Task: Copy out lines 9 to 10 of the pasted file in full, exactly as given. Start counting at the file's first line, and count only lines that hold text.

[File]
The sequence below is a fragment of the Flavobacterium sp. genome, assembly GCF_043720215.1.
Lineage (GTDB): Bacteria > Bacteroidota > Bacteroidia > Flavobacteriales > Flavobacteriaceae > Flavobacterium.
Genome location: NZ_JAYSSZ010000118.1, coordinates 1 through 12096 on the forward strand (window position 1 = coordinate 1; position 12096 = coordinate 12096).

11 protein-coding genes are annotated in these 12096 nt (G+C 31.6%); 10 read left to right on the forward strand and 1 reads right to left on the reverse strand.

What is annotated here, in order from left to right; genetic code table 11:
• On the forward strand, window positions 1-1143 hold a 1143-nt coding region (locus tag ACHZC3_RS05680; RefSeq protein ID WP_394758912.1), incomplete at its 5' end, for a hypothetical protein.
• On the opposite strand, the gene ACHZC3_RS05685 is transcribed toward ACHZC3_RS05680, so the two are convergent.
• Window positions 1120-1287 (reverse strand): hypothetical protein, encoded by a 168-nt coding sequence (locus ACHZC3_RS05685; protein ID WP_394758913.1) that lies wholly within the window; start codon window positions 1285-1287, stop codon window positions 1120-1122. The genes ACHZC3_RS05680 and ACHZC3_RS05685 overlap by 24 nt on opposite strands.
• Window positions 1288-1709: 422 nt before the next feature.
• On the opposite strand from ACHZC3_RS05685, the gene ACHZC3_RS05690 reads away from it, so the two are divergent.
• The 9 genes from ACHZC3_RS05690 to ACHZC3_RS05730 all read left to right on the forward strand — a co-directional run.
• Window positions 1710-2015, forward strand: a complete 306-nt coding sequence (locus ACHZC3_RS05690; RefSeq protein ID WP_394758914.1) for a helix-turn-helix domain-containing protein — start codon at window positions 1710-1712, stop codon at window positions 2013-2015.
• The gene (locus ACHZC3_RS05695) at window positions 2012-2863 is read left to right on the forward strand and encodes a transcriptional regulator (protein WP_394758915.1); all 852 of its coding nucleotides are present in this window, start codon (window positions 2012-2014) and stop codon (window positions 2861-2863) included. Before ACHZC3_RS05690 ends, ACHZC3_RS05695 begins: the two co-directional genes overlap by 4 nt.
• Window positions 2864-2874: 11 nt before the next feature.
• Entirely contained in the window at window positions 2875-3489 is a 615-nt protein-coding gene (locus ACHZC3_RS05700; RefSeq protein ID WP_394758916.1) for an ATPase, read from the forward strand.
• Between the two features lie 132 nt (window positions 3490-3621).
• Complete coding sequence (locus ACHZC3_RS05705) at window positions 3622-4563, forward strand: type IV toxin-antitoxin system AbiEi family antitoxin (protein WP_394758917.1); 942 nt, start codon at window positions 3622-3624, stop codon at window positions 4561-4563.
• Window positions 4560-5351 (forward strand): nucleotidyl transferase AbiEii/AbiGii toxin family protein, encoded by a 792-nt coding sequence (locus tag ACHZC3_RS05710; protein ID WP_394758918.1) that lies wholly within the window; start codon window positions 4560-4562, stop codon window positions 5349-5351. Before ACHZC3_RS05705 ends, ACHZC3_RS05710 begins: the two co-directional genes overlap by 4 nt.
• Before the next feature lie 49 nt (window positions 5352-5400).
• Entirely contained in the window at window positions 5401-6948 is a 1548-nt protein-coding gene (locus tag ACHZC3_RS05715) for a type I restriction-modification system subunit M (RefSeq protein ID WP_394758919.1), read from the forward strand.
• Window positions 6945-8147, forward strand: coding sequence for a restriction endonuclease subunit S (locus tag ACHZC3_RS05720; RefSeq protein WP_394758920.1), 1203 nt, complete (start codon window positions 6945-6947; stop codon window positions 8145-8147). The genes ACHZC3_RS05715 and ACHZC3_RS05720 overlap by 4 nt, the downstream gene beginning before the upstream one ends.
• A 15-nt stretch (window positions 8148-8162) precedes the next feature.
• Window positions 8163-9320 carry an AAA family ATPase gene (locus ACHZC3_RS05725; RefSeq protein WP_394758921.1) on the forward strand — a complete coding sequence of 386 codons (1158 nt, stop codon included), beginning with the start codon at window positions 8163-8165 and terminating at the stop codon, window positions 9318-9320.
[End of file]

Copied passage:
• Window positions 1288-1709: 422 nt before the next feature.
• On the opposite strand from ACHZC3_RS05685, the gene ACHZC3_RS05690 reads away from it, so the two are divergent.